HealthGrades, a provider of consumer healthcare information, today released a list of America’s top cities for hospital care.
In its study, “HealthGrades Hospital Quality and Clinical Excellence,” HealthGrades identified those hospitals performing in the top five percent nationwide across 26 different medical procedures and diagnoses, then ranked cities by highest percentage of Distinguished Hospitals for Clinical Excellence.
The rankings are based on a comprehensive study of patient death and complication rates at the nation’s nearly 5,000 hospitals.
The top 10 markets (in rank order) are:
2. Phoenix - Prescott, Ariz.
3. Cedar Rapids, Iowa
4. Richmond, Va.
6. West Palm Beach, Fla.
7. Chattanooga, Tenn.
8. St. Louis
9. Hartford-New Haven, Conn.
10. Grand Rapids-Kalamazoo, Mich.
“In an environment where one in seven Medicare beneficiaries is harmed as a result of their hospitalization and patients are fearful of the very institutions that are entrusted with saving their lives, it is important to identify and acknowledge those hospitals that are leading the way in reducing mortality and complication rates and to provide consumers access to this information,” said the company in a press release promoting the study.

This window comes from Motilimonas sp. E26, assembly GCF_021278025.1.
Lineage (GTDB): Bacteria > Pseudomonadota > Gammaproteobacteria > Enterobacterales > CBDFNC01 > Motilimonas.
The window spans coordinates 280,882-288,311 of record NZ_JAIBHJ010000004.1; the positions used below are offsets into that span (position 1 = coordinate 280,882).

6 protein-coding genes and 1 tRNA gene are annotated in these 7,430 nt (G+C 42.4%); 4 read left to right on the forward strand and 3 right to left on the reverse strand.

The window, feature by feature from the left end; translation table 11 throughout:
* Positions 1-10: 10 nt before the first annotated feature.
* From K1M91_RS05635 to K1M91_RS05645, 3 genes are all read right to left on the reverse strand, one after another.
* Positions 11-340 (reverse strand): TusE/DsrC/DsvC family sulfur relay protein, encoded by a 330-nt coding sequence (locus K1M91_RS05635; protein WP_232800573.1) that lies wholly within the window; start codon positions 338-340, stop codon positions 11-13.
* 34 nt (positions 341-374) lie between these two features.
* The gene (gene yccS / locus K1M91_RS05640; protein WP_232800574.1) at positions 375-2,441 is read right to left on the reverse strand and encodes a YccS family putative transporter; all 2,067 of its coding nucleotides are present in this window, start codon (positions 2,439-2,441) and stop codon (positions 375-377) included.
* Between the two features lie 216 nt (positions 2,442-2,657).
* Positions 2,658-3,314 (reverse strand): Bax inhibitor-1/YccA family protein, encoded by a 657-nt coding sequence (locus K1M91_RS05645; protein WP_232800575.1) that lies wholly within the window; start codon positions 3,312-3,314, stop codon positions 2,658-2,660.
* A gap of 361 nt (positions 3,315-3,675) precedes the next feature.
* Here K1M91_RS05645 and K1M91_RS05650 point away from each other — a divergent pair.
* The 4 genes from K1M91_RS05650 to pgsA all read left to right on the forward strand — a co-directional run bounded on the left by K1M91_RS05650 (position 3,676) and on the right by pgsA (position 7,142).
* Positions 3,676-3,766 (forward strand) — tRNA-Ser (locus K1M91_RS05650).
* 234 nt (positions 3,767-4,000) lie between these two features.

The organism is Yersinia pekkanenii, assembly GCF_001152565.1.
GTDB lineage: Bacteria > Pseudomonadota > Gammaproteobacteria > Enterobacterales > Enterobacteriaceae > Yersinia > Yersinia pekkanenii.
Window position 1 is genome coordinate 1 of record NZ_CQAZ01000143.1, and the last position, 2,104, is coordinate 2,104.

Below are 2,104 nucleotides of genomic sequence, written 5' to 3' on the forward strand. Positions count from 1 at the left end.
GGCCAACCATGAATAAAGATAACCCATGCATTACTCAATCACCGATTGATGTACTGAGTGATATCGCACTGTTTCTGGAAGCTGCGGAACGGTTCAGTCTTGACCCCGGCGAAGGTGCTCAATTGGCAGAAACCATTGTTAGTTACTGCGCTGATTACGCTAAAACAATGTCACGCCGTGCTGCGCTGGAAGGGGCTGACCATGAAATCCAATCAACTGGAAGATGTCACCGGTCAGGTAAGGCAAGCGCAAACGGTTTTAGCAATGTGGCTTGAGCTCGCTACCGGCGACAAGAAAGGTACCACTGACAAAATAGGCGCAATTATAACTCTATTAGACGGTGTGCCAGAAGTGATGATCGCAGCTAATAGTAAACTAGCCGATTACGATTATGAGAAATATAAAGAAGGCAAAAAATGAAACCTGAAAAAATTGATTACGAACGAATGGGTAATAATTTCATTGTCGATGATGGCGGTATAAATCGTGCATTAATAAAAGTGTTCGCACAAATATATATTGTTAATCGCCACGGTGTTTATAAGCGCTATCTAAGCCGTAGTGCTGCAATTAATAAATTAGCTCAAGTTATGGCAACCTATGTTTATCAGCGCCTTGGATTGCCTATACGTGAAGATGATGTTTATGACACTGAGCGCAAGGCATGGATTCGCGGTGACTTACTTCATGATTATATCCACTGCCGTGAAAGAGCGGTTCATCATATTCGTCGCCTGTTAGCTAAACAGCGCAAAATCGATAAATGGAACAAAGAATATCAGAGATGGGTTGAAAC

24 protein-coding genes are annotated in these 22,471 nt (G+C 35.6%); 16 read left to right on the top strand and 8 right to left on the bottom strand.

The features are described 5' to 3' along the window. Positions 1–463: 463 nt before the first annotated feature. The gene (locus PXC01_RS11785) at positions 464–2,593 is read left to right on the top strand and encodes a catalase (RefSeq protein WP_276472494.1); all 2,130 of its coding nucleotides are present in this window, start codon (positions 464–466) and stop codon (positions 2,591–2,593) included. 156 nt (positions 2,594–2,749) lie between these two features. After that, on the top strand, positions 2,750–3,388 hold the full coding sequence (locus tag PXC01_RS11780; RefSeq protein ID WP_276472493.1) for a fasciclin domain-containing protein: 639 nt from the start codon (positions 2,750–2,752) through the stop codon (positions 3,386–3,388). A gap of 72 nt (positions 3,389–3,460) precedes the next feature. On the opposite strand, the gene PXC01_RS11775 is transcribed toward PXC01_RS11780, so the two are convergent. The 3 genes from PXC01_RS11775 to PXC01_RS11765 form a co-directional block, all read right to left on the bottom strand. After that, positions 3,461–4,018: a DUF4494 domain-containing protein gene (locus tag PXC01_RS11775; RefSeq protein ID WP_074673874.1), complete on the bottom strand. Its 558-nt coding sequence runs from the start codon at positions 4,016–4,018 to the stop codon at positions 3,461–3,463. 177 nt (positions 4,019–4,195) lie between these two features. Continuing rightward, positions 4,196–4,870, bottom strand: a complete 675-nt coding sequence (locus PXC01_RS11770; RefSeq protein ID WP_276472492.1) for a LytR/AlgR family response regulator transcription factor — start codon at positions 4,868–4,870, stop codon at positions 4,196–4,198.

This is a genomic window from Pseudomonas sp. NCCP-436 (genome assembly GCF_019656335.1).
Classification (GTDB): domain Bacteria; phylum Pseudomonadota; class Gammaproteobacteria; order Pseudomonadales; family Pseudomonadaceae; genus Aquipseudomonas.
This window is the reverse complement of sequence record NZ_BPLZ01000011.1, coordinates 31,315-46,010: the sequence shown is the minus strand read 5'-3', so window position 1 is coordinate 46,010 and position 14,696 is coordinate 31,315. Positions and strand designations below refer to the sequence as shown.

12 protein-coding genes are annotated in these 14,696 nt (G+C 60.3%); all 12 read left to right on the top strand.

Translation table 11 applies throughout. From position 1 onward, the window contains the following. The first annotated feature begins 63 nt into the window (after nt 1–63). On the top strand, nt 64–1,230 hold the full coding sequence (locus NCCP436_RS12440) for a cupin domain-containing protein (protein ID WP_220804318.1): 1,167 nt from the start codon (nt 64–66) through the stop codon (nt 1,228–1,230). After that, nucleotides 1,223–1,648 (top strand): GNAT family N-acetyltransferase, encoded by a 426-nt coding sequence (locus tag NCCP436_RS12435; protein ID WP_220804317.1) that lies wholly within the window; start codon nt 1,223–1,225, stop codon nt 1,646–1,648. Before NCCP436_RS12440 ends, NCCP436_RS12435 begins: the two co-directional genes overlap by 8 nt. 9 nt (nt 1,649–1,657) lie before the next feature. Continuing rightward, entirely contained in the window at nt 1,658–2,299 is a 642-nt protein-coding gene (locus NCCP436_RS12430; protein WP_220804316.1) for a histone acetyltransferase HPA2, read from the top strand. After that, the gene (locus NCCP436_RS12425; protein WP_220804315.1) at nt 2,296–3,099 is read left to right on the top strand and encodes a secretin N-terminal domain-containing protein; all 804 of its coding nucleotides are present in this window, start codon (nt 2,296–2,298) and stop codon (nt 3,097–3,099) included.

Other key findings from the study include:
- Patients treated at HealthGrades Distinguished Hospitals for Clinical Excellence have 30 percent lower chance of dying
- Distinguished Hospitals can be found in 38 states. The top cities for hospital quality, determined by having the most Distinguished Hospitals in a Designated Market Area (DMA), are found in 26 states.
- Specifically, Distinguished Hospitals for Clinical Excellence had a 30.07 percent lower risk-adjusted mortality rate and a 1.86 percent lower risk-adjusted in-hospital complication rate among Medicare beneficiaries compared to all other hospitals.
- If all hospitals performed at the level of Distinguished Hospitals for Clinical Excellence, 165,704 Medicare lives could potentially have been saved and 6,800 Medicare in-hospital complications could potentially have been avoided.
“HealthGrades studies the cost of poor quality in terms of potential lives saved and complications prevented,” Kristin Reed MPH, HealthGrades vice president of hospital ratings and study author told Healthcare Finance News. “While HealthGrade does not examine the cost of care in terms of dollars, we know that there is a high cost associated with preventable complications. In fact, improved quality and safety in U.S. hospitals could save the federal Medicare program billions of dollars each year.”
Follow HFN Editor Rene Letourneau on Twitter @ReneLetourneau